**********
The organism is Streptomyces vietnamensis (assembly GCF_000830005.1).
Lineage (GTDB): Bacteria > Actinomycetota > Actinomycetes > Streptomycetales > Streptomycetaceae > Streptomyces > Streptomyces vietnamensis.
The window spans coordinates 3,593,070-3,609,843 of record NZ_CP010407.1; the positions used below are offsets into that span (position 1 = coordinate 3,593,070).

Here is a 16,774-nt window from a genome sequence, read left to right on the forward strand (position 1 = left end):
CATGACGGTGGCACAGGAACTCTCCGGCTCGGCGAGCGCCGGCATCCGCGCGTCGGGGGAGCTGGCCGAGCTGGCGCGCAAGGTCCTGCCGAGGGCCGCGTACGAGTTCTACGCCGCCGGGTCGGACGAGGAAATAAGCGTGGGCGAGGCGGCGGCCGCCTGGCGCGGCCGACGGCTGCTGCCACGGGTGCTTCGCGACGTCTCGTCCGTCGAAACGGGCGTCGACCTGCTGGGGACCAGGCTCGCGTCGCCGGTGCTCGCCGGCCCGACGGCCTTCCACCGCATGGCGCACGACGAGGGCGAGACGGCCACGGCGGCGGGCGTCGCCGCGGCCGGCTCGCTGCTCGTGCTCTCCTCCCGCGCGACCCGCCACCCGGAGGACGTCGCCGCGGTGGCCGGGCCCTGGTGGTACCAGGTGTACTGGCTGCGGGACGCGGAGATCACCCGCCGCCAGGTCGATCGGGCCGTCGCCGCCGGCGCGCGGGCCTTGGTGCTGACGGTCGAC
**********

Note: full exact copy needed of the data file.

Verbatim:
The organism is Streptomyces vietnamensis (assembly GCF_000830005.1).
Lineage (GTDB): Bacteria > Actinomycetota > Actinomycetes > Streptomycetales > Streptomycetaceae > Streptomyces > Streptomyces vietnamensis.
The window spans coordinates 3,593,070-3,609,843 of record NZ_CP010407.1; the positions used below are offsets into that span (position 1 = coordinate 3,593,070).

Here is a 16,774-nt window from a genome sequence, read left to right on the forward strand (position 1 = left end):
CATGACGGTGGCACAGGAACTCTCCGGCTCGGCGAGCGCCGGCATCCGCGCGTCGGGGGAGCTGGCCGAGCTGGCGCGCAAGGTCCTGCCGAGGGCCGCGTACGAGTTCTACGCCGCCGGGTCGGACGAGGAAATAAGCGTGGGCGAGGCGGCGGCCGCCTGGCGCGGCCGACGGCTGCTGCCACGGGTGCTTCGCGACGTCTCGTCCGTCGAAACGGGCGTCGACCTGCTGGGGACCAGGCTCGCGTCGCCGGTGCTCGCCGGCCCGACGGCCTTCCACCGCATGGCGCACGACGAGGGCGAGACGGCCACGGCGGCGGGCGTCGCCGCGGCCGGCTCGCTGCTCGTGCTCTCCTCCCGCGCGACCCGCCACCCGGAGGACGTCGCCGCGGTGGCCGGGCCCTGGTGGTACCAGGTGTACTGGCTGCGGGACGCGGAGATCACCCGCCGCCAGGTCGATCGGGCCGTCGCCGCCGGCGCGCGGGCCTTGGTGCTGACGGTCGAC